Advertisement
YOU ARE HERE: LAT HomeCollections

KID STUFF

BLADES OF GLORY : Dorothy Hamill Puts a Spin on Her Ice Capades by Focusing on World-Class Skating

October 20, 1994|CORINNE FLOCKEN | Corinne Flocken is a free-lance writer who regularly covers Kid Stuff for The Times Orange County Edition

Equipped with 30 years of skating experience and the backing of theater, dance and ice show professionals, Dorothy Hamill has hit the once-ailing Ice Capades like a Zamboni hits the ice at halftime.

Hamill, whose Dorothy Hamill International purchased the 55-year-old ice show out of bankruptcy in June, 1993, has given the company a new sophistication and elegance. Instead of skating Smurfs and high-tech dazzle, Hamill and her creative team put the focus squarely on high-powered skating and a good story well told, as evidenced by last October's performance at the Anaheim Arena of "Cinderella . . . Frozen in Time," an elegant, mostly mute retelling of the classic fairy tale that featured Hamill in the title role and British pairs champion Andrew Naylor as the prince.

Once they got used to the change, audiences for the company's opening tour reacted positively, said Hamill, who presents her newest show, "Hansel, Gretel, the Witch and the Cat" at the Anaheim Arena through Sunday. (The show moves to the Forum in Los Angeles Wednesday through Oct. 30, and the San Diego Sports Arena Nov. 3 through 6.)

"I must say that last year when we made the change, I didn't realize how dramatic it would be," recalled Hamill during a phone interview from Scottsdale, Ariz., where her family and her company are based. "But since I think I've been in every ice show there ever was," she added, laughing ruefully, "I knew in my guts it was time for a change.

"In surveys, people tell us that when they see an ice show, what they're coming to see is the skating, not the biggest and flashiest (effects). So that's what we're giving them, world-class skating."

As well received as "Cinderella . . . " was, however, Hamill admits that it didn't reach very young children the way she would have liked. Aside from a brief opening narration (which was beefed up after the Anaheim run and rerecorded by Lloyd Bridges), "Cinderella . . . " relied chiefly on the skater's movements and acting abilities and a classically inspired musical score to tell the story. It was effective for most older viewers, especially those familiar with live theater and dance, but it apparently left many little kids in the dust.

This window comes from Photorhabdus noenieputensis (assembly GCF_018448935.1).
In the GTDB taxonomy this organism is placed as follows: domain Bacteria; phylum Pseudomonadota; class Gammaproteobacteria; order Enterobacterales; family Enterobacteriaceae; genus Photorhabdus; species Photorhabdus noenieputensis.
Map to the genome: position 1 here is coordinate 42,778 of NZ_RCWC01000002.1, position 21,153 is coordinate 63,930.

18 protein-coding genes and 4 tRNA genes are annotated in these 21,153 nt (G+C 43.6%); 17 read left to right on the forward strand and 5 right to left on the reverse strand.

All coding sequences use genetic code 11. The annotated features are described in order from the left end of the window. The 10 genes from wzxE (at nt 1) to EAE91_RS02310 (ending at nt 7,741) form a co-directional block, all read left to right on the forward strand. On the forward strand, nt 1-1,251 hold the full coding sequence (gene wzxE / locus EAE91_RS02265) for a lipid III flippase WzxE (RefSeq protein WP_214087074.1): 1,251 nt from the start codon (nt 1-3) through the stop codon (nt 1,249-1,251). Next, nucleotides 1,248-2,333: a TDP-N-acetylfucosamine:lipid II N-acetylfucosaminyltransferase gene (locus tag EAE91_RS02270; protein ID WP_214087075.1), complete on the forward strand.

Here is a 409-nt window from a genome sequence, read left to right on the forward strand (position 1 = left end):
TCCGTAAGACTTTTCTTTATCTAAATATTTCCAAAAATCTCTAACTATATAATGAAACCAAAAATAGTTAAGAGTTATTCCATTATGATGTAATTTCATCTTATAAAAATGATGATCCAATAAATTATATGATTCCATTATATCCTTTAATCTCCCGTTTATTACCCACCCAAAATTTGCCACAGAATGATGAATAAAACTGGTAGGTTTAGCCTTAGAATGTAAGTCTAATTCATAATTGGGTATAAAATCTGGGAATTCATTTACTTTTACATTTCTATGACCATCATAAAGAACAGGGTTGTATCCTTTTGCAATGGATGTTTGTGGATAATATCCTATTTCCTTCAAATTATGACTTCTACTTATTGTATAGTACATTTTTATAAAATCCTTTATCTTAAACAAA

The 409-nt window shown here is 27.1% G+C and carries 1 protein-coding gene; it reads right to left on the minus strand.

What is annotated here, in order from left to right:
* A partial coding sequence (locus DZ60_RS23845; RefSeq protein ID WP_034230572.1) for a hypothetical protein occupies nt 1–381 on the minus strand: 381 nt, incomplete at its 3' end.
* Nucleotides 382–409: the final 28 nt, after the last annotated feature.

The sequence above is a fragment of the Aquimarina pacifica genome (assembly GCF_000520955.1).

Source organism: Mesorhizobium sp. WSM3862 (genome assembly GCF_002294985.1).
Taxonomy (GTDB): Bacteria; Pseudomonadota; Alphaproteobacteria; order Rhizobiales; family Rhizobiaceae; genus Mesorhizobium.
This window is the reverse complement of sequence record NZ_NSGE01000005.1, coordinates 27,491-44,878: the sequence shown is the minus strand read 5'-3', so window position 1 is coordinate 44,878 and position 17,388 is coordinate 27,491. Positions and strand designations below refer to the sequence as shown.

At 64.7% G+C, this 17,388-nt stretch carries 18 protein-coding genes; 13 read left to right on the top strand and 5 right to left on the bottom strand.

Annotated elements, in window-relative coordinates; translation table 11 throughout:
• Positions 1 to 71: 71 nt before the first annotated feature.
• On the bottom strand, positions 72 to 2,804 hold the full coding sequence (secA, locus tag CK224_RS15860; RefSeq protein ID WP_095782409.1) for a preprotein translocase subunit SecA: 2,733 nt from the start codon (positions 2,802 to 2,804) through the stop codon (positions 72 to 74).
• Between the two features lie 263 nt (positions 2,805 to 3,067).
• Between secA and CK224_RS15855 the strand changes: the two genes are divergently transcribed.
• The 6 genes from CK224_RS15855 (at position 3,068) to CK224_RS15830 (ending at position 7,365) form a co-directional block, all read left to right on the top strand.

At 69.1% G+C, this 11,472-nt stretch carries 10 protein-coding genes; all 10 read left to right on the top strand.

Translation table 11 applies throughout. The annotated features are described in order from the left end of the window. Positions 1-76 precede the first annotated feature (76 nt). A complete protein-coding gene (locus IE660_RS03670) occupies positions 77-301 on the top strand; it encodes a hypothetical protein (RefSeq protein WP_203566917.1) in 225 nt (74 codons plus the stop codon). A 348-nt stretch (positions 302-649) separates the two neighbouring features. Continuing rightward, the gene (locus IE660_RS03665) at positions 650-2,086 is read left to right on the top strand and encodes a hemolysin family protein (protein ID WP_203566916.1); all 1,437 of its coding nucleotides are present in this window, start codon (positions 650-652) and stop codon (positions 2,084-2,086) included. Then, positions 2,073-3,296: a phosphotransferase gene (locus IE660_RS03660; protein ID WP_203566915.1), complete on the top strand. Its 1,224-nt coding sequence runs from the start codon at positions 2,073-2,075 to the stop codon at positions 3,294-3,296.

To remedy this, Hamill said she collaborated with her "Hansel . . . " designer, Tony Award-winner Desmond Heeley, to bring in visuals and characters that would appeal to youngsters. Inspired in part by the 1893 opera by Englebert Humperdinck (that's the original one, not the late-model crooner), the script finds Hansel and Gretel pursued by a witch with a hearty taste for their company, but here she uses more than your basic gingerbread house as a lure. She and her feline sidekick bedazzle the kiddies with a party packed with such storybook celebrities as Goldilocks, her three bears and the three blind mice.

In addition, Hamill and choreographers Tim Murphy and Nathan Birch have added more full-cast dance numbers, with ensemble skaters portraying snowflakes, village children, goblins and bats. Comic skaters Jared Randolph and J. Scott Driscoll, who respectively played a stepsister-in-drag and Buttons in "Cinderella . . .," throw in plenty of physical comedy as the witch and the cat. Jennifer Ito skates the role of Gretel; Alexander Fadeev is Hansel, and Hamill plays the Evening Star, a fairy guardian derived from two other characters in the opera.

"I know from watching my own daughter, once a child gets past about 2 1/2, they don't sit through anything," said Hamill (her daughter Alexandra, 6, has traveled with her on and off for years). "So we put in some of this for the tiny ones, mostly in the second act. The first act is primarily great skating."

World-class skating is still what Dorothy Hamill's Ice Capades is about, maintains Hamill, who won a gold medal in figure skating at the 1976 Winter Olympics. The 38-year-old, who has spent years as a headliner and producer of other ice shows, was able to scout out an international cast of top-flight skaters for her own company. In the coming years, she says, she plans to step out of the performing spotlight to develop original shows for her troupe. (This season, she'll appear in half of "Hansel's . . . " 35-city tour, including all shows in Orange County and L.A.; Simone Grigorescu skates the Evening Star in the other half, which takes in the San Diego dates.)

A former member of the John Curry Skaters, Hamill says that Curry remains one of her primary influences; her casts take part in daily classes that help develop their abilities to work as an ensemble. Curry, who died last year, was internationally recognized for blending the aesthetics of dance with the fluidity and speed of figure skating.

"I was never the great artist that John was, but our goal is to have the same quality in family entertainment," Hamill said. "John's presence is with us every day. This is our way of carrying on his legacy."

* CHILDREN'S LISTINGS, Page 29

What: Dorothy Hamill's Ice Capades' "Hansel, Gretel, the Witch and the Cat."

Advertisement
Los Angeles Times Articles
|
|
|